America’s Problem Is Policy, Not Power.
Plus: Iran Is a Problem. We Should Treat It Like One.
Recently in The Bulwark:
CHARLIE SYKES: Getting Off the Daily Hamster Wheel of Crazy
JOE PERTICONE: Are New York Republicans Slow-Walking Into George Santos 2.0? 🔐
You can support The Bulwark by subscribing to Bulwark+ or just by sharing this newsletter with someone you think would value it.
DALIBOR ROHAC: America’s Problem Is Policy, Not Power.
IN FEBRUARY 1982, IN THE MIDDLE OF A RECESSION, the Hartford Federal Savings and Loan Association in Connecticut faced a 12-day bank run following news of its heavy losses the previous year—and NBC’s unfortunately timed broadcast of a film about the Wall Street crash of 1929. A large chunk of Hartford Federal’s total deposits was withdrawn in the resulting panic, mainly by older customers. Yet, against the odds, the small financial institution survived the storm.
Management made sure that branches had enough cash on hand. Hartford Federal even offered to waive the penalty fees for early withdrawals of time deposits. Its employees, the New York Times reported, even “offered to call and pay for taxis for persons leaving the branches with cash. One customer who got a huge amount of cash was persuaded to let a Hartford Federal officer walk with her to a nearby commercial bank, where she redeposited the money.”
🎥 PODCASTS AND VIDEOS 🎧
Shield of the Republic: We Need a Zero Tolerance Iran Policy
Did you know? Bulwark+ members can listen to an ad-free version of these podcasts on the player of their choice.
Learn more at Bulwark+ Podcast FAQ.
WILL SELBER: Iran Is a Problem. We Should Treat It Like One.
THROUGHOUT MY TWENTY-YEAR military career, one thing was constant: The Iranians were always trying to kill us. The only change was where, when, and the kind of weapons used. For me, it started in the summer of 2006.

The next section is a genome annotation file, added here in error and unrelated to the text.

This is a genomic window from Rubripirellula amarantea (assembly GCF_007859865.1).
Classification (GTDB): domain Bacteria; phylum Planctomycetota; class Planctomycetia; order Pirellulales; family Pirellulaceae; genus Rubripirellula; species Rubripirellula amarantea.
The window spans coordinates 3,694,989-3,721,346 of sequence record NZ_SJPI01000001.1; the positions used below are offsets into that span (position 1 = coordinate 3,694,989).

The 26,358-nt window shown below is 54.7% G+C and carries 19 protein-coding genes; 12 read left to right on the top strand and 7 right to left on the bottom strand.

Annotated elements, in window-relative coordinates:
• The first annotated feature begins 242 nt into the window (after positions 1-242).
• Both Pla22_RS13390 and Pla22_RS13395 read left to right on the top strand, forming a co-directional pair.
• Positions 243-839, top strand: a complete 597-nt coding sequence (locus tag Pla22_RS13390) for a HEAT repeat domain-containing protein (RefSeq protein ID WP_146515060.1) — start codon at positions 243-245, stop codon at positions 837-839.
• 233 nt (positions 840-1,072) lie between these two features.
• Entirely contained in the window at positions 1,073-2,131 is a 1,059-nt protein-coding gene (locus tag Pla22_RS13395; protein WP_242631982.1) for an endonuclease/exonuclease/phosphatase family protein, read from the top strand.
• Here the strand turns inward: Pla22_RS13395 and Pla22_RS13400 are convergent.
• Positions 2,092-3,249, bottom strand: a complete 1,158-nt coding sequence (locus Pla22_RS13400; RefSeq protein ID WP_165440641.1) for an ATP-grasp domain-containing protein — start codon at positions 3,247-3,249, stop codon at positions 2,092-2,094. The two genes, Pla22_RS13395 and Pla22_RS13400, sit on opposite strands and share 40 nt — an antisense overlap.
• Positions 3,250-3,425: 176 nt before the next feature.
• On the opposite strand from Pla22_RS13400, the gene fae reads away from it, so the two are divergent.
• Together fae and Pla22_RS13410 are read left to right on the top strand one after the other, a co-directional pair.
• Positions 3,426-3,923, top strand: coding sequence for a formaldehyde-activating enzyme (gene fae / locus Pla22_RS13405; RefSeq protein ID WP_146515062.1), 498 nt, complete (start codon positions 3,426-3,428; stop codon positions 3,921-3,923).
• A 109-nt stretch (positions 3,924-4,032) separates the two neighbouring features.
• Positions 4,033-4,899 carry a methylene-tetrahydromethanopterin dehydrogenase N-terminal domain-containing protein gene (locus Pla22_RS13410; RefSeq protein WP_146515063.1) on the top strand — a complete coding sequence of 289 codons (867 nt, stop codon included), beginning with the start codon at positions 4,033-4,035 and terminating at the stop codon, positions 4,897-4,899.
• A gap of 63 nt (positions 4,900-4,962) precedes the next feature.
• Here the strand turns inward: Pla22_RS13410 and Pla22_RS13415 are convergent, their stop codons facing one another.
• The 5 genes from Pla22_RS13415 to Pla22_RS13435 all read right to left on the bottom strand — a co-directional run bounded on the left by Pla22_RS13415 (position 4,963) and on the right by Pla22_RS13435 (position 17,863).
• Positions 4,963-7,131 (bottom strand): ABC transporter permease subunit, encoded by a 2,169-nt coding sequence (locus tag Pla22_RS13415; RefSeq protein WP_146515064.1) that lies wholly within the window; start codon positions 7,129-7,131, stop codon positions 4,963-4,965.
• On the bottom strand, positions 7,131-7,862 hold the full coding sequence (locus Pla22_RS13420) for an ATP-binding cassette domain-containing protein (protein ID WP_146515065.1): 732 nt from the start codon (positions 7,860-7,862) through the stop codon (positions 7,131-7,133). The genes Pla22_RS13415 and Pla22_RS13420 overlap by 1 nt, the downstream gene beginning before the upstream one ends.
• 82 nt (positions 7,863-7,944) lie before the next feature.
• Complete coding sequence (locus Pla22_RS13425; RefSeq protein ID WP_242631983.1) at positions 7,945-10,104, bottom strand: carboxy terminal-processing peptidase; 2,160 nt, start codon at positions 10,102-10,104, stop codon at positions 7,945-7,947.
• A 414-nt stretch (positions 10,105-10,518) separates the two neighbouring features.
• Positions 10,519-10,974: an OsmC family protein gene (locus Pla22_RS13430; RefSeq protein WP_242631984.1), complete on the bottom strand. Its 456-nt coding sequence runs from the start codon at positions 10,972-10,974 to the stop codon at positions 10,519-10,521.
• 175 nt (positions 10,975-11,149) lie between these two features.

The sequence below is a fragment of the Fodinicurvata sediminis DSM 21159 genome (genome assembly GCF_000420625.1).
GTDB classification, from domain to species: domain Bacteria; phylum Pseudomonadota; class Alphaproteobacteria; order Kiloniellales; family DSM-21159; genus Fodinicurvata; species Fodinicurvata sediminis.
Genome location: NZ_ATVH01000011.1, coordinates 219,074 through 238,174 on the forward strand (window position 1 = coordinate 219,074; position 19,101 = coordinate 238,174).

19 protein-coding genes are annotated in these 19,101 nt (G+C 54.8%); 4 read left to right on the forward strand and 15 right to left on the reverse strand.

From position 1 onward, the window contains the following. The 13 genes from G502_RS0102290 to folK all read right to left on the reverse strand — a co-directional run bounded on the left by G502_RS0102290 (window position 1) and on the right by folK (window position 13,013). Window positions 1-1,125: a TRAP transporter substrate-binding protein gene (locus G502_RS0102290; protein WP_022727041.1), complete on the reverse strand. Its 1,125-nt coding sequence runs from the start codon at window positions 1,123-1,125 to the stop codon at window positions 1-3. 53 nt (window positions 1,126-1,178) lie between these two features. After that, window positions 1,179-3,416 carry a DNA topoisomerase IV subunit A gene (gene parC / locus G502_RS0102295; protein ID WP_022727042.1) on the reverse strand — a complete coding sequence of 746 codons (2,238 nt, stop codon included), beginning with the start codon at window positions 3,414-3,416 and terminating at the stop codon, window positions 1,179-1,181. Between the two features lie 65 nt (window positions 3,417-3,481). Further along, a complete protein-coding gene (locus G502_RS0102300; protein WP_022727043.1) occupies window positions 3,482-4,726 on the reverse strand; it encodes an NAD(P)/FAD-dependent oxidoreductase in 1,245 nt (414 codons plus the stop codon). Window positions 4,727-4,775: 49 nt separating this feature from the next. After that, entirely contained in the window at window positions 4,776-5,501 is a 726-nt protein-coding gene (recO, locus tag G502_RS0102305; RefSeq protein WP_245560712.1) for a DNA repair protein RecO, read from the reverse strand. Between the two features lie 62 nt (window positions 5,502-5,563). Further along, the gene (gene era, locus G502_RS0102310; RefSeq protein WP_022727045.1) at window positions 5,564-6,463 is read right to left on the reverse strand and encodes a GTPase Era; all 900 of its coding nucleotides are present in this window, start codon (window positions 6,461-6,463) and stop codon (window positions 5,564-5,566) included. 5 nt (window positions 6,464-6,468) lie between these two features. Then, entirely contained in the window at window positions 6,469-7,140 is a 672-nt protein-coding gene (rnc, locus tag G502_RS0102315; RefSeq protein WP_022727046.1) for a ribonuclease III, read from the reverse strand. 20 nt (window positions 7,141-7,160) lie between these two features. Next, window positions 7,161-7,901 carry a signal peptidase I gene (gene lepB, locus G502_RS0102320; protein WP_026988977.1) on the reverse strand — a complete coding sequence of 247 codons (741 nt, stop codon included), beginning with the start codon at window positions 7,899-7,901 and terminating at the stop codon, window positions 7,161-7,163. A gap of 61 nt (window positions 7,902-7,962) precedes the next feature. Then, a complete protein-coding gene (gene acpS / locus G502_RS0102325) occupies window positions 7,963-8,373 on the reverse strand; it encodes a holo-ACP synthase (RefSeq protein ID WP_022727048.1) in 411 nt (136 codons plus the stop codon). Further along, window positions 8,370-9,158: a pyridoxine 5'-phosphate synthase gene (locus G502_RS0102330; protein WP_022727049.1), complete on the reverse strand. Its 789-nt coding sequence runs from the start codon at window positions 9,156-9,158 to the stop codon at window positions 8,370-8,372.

“This place right here, Amil District,” said the sergeant, pointing to his map. “This place is EFP alley. You drive through this area and everyone needs to have their head on a swivel.”
I was in Baghdad, set to go outside the wire for the first time with the unit we were replacing. My squadron was learning the ropes from the old hands, something the military calls “report in place/transfer of authority.”
Thank you, Charlie Sykes. 🍻
I want to tell you a story about Charlie Sykes. Back in our late TWS days, Steve Hayes had just taken over as editor, and we needed a new host for our daily flagship podcast. Our old parent company was not hiding at this point the disdain they had for our Never Trump position, and in a weekly corporate meeting, one of the suits asks me: Hey, have you guys found your replacement host yet?
“We have,” I said. “It’s going to be Charlie Sykes as the new host.”
The face of this suit was as red as a tomato. Oh great, another Never Trumper! Arms were thrown up in disgust / surrender, realizing we weren’t going to go along with a Trump-friendly theme. That Charlie could elicit that reaction, early on in Never Trumpism, gave me delight. I quickly found that working with Charlie was also a delight.
We obviously know how that chapter ended at TWS. But the good news was that I was going to continue to work with Charlie here at The Bulwark.
I don’t know why it was corporate policy, but our old show was very insular, with most guests working at the magazine. Here, we shot for the stars…. and usually got them, eventually.
Why? It wasn’t our brand, which nobody knew, I think it was hard work but mostly the gravitas of Charlie, whose reputation for giving a potentially hostile guest a fair shake only grew stronger here.
Another reason the show does so well was Charlie’s expectation of greatness. Pre-COVID remote interviews weren’t as easy as they are now, but in a studio with soundproofing literally duct taped on the walls, some tin cans, and Skype as string, we put together a good show. Charlie leaves it a great show.
While I am glad he’s not leaving the fight, I appreciate all he did for me and for being a major driver of our success here at The Bulwark. Thank you, Charlie.
Our friends at Utterly Moderate… discuss embarrassing developments at American universities and the incredible imbalance of liberal to conservative professors.
The House extends the Child Tax Credit… But Republicans demanded some sweeteners.
The Power of Proximity to Coworkers… An NBER paper that asks: “what are the effects of proximity to coworkers?”
The retconning of George Floyd… Bari Weiss's Free Press is the latest outlet to tout a conspiratorial documentary alleging that Derek Chauvin was wrongly convicted. It's all nonsense, writes Radley Balko.
Hoop Dreams… JVL reviews 'When the Game Was War' by Rich Cohen (Commentary).
Tech support questions? Email firstname.lastname@example.org. Questions for me? Respond to this message
Editorial photos provided by Getty Images. For full credits, please consult the article.